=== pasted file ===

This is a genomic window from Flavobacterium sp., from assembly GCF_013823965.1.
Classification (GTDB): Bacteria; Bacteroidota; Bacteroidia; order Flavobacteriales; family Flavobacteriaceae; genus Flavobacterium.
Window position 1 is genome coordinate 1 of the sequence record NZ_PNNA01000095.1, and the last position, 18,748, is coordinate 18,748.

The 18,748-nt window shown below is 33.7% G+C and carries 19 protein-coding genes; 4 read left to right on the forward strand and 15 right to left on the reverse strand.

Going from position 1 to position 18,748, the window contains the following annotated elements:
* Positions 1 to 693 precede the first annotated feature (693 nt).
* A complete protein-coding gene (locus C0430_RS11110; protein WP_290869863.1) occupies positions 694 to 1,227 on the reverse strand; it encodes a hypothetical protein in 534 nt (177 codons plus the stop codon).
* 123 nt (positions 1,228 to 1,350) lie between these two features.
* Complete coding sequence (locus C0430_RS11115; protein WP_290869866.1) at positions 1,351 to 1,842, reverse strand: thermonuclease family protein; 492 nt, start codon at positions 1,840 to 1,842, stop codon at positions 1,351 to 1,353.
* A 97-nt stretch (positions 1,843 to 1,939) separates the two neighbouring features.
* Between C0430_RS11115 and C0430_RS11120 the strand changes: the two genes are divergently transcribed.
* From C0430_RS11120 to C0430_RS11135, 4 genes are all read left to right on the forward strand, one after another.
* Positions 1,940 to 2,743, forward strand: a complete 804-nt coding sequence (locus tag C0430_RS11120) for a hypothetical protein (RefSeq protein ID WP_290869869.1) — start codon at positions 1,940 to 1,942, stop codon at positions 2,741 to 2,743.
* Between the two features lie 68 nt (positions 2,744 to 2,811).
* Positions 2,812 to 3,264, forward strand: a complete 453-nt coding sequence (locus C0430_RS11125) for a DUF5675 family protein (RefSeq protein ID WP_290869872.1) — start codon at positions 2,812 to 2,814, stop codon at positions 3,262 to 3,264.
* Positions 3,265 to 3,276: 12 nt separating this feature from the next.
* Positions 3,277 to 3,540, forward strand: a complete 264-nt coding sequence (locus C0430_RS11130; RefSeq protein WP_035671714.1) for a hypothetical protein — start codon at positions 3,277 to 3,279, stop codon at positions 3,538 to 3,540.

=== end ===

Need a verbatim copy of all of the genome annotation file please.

This is a genomic window from Flavobacterium sp., from assembly GCF_013823965.1.
Classification (GTDB): Bacteria; Bacteroidota; Bacteroidia; order Flavobacteriales; family Flavobacteriaceae; genus Flavobacterium.
Window position 1 is genome coordinate 1 of the sequence record NZ_PNNA01000095.1, and the last position, 18,748, is coordinate 18,748.

The 18,748-nt window shown below is 33.7% G+C and carries 19 protein-coding genes; 4 read left to right on the forward strand and 15 right to left on the reverse strand.

Going from position 1 to position 18,748, the window contains the following annotated elements:
* Positions 1 to 693 precede the first annotated feature (693 nt).
* A complete protein-coding gene (locus C0430_RS11110; protein WP_290869863.1) occupies positions 694 to 1,227 on the reverse strand; it encodes a hypothetical protein in 534 nt (177 codons plus the stop codon).
* 123 nt (positions 1,228 to 1,350) lie between these two features.
* Complete coding sequence (locus C0430_RS11115; protein WP_290869866.1) at positions 1,351 to 1,842, reverse strand: thermonuclease family protein; 492 nt, start codon at positions 1,840 to 1,842, stop codon at positions 1,351 to 1,353.
* A 97-nt stretch (positions 1,843 to 1,939) separates the two neighbouring features.
* Between C0430_RS11115 and C0430_RS11120 the strand changes: the two genes are divergently transcribed.
* From C0430_RS11120 to C0430_RS11135, 4 genes are all read left to right on the forward strand, one after another.
* Positions 1,940 to 2,743, forward strand: a complete 804-nt coding sequence (locus tag C0430_RS11120) for a hypothetical protein (RefSeq protein ID WP_290869869.1) — start codon at positions 1,940 to 1,942, stop codon at positions 2,741 to 2,743.
* Between the two features lie 68 nt (positions 2,744 to 2,811).
* Positions 2,812 to 3,264, forward strand: a complete 453-nt coding sequence (locus C0430_RS11125) for a DUF5675 family protein (RefSeq protein ID WP_290869872.1) — start codon at positions 2,812 to 2,814, stop codon at positions 3,262 to 3,264.
* Positions 3,265 to 3,276: 12 nt separating this feature from the next.
* Positions 3,277 to 3,540, forward strand: a complete 264-nt coding sequence (locus C0430_RS11130; RefSeq protein WP_035671714.1) for a hypothetical protein — start codon at positions 3,277 to 3,279, stop codon at positions 3,538 to 3,540.